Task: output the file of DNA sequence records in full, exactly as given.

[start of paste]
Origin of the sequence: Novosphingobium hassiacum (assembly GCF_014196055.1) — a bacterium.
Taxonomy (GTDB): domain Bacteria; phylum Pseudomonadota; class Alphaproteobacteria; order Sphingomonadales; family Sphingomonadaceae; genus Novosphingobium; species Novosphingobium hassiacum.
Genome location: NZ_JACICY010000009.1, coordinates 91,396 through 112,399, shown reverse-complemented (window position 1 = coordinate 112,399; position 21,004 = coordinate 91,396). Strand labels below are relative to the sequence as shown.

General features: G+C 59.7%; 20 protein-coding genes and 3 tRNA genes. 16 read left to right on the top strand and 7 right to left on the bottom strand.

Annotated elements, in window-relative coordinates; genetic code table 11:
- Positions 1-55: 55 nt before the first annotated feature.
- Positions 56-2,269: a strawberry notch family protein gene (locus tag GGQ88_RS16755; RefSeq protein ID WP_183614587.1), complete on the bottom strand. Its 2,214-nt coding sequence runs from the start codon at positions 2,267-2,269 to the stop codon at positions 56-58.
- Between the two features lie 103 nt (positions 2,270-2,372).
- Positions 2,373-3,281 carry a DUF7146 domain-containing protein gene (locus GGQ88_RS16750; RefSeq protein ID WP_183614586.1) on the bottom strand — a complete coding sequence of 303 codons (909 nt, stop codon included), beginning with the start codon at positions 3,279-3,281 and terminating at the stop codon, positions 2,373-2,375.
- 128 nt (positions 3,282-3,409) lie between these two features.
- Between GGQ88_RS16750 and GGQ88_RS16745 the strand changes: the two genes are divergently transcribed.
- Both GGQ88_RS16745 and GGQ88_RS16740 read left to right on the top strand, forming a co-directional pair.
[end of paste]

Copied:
Origin of the sequence: Novosphingobium hassiacum (assembly GCF_014196055.1) — a bacterium.
Taxonomy (GTDB): domain Bacteria; phylum Pseudomonadota; class Alphaproteobacteria; order Sphingomonadales; family Sphingomonadaceae; genus Novosphingobium; species Novosphingobium hassiacum.
Genome location: NZ_JACICY010000009.1, coordinates 91,396 through 112,399, shown reverse-complemented (window position 1 = coordinate 112,399; position 21,004 = coordinate 91,396). Strand labels below are relative to the sequence as shown.

General features: G+C 59.7%; 20 protein-coding genes and 3 tRNA genes. 16 read left to right on the top strand and 7 right to left on the bottom strand.

Annotated elements, in window-relative coordinates; genetic code table 11:
- Positions 1-55: 55 nt before the first annotated feature.
- Positions 56-2,269: a strawberry notch family protein gene (locus tag GGQ88_RS16755; RefSeq protein ID WP_183614587.1), complete on the bottom strand. Its 2,214-nt coding sequence runs from the start codon at positions 2,267-2,269 to the stop codon at positions 56-58.
- Between the two features lie 103 nt (positions 2,270-2,372).
- Positions 2,373-3,281 carry a DUF7146 domain-containing protein gene (locus GGQ88_RS16750; RefSeq protein ID WP_183614586.1) on the bottom strand — a complete coding sequence of 303 codons (909 nt, stop codon included), beginning with the start codon at positions 3,279-3,281 and terminating at the stop codon, positions 2,373-2,375.
- 128 nt (positions 3,282-3,409) lie between these two features.
- Between GGQ88_RS16750 and GGQ88_RS16745 the strand changes: the two genes are divergently transcribed.
- Both GGQ88_RS16745 and GGQ88_RS16740 read left to right on the top strand, forming a co-directional pair.